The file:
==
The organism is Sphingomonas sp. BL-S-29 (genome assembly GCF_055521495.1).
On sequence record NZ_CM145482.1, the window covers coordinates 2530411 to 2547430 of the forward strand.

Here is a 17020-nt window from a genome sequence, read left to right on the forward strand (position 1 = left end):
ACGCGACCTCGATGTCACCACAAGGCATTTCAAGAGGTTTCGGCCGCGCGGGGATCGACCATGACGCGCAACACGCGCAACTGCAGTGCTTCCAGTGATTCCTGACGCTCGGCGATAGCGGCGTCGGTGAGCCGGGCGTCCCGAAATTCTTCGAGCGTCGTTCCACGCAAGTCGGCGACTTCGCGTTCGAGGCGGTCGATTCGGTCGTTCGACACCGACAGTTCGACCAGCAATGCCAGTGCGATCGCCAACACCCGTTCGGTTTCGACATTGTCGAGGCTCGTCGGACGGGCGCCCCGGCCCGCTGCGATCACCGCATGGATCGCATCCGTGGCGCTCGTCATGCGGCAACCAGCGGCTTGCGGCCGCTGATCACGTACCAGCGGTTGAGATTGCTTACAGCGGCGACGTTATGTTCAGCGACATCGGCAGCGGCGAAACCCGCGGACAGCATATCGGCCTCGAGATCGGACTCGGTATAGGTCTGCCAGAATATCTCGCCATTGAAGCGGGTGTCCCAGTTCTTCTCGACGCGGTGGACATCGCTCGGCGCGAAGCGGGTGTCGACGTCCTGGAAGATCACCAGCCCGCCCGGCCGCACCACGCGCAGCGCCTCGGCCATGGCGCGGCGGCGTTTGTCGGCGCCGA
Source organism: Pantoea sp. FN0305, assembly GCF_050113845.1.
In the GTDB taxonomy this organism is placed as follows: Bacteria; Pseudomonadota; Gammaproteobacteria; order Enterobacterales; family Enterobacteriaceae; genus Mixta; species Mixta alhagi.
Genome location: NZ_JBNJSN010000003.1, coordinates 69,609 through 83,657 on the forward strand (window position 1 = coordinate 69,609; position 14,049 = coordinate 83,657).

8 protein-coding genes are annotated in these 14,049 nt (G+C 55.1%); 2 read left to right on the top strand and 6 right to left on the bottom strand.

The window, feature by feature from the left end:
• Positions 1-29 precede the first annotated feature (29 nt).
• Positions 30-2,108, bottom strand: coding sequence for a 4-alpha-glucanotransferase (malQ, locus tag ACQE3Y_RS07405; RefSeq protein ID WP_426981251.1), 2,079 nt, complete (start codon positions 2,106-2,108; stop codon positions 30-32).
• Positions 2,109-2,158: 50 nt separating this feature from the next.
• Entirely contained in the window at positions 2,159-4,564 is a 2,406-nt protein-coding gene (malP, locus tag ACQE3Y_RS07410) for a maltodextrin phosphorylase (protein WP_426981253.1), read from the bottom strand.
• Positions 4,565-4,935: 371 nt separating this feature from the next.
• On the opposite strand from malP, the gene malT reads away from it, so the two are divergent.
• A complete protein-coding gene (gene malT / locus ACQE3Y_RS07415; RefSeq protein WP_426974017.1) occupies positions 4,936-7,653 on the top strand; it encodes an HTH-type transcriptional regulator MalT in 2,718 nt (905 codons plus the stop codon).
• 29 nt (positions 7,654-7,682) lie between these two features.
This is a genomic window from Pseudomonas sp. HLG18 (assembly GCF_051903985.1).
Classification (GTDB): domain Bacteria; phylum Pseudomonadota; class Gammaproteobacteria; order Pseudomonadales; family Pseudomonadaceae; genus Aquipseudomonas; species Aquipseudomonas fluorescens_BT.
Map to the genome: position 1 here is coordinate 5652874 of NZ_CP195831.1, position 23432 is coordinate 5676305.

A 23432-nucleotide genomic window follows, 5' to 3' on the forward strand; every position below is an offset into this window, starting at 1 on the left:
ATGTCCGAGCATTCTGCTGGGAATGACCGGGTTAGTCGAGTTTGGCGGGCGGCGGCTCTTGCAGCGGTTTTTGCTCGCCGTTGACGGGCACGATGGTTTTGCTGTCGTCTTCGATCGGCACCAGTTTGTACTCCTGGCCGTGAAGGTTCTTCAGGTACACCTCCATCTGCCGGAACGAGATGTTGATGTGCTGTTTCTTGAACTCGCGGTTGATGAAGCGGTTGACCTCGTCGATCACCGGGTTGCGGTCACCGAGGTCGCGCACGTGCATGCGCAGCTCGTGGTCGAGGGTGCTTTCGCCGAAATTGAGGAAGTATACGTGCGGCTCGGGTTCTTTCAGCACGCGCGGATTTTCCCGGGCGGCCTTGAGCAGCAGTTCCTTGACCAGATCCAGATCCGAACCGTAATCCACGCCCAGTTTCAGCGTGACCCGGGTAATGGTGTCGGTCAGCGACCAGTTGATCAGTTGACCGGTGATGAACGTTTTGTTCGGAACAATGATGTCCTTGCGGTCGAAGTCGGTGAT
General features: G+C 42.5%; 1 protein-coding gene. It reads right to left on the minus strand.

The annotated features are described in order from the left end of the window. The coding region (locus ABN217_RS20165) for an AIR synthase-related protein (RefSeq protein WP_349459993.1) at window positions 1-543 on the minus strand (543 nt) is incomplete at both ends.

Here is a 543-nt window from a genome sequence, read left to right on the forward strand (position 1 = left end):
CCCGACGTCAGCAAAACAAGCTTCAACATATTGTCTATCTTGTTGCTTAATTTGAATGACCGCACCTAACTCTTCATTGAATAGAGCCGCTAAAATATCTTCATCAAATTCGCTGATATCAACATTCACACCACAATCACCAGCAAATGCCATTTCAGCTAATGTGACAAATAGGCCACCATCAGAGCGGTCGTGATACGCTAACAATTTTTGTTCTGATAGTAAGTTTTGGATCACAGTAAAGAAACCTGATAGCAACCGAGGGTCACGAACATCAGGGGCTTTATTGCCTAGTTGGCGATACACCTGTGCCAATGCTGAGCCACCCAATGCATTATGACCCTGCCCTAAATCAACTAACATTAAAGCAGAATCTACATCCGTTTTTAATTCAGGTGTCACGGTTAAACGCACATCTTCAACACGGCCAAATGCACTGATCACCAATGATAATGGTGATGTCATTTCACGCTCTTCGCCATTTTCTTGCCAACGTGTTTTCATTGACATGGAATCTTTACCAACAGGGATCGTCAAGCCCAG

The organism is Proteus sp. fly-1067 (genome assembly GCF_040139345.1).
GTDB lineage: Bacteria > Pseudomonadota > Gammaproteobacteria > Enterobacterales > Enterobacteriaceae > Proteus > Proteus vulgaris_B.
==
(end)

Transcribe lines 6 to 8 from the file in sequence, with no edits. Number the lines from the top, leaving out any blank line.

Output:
In the GTDB taxonomy this organism is placed as follows: Bacteria; Pseudomonadota; Gammaproteobacteria; order Enterobacterales; family Enterobacteriaceae; genus Mixta; species Mixta alhagi.
Genome location: NZ_JBNJSN010000003.1, coordinates 69,609 through 83,657 on the forward strand (window position 1 = coordinate 69,609; position 14,049 = coordinate 83,657).

8 protein-coding genes are annotated in these 14,049 nt (G+C 55.1%); 2 read left to right on the top strand and 6 right to left on the bottom strand.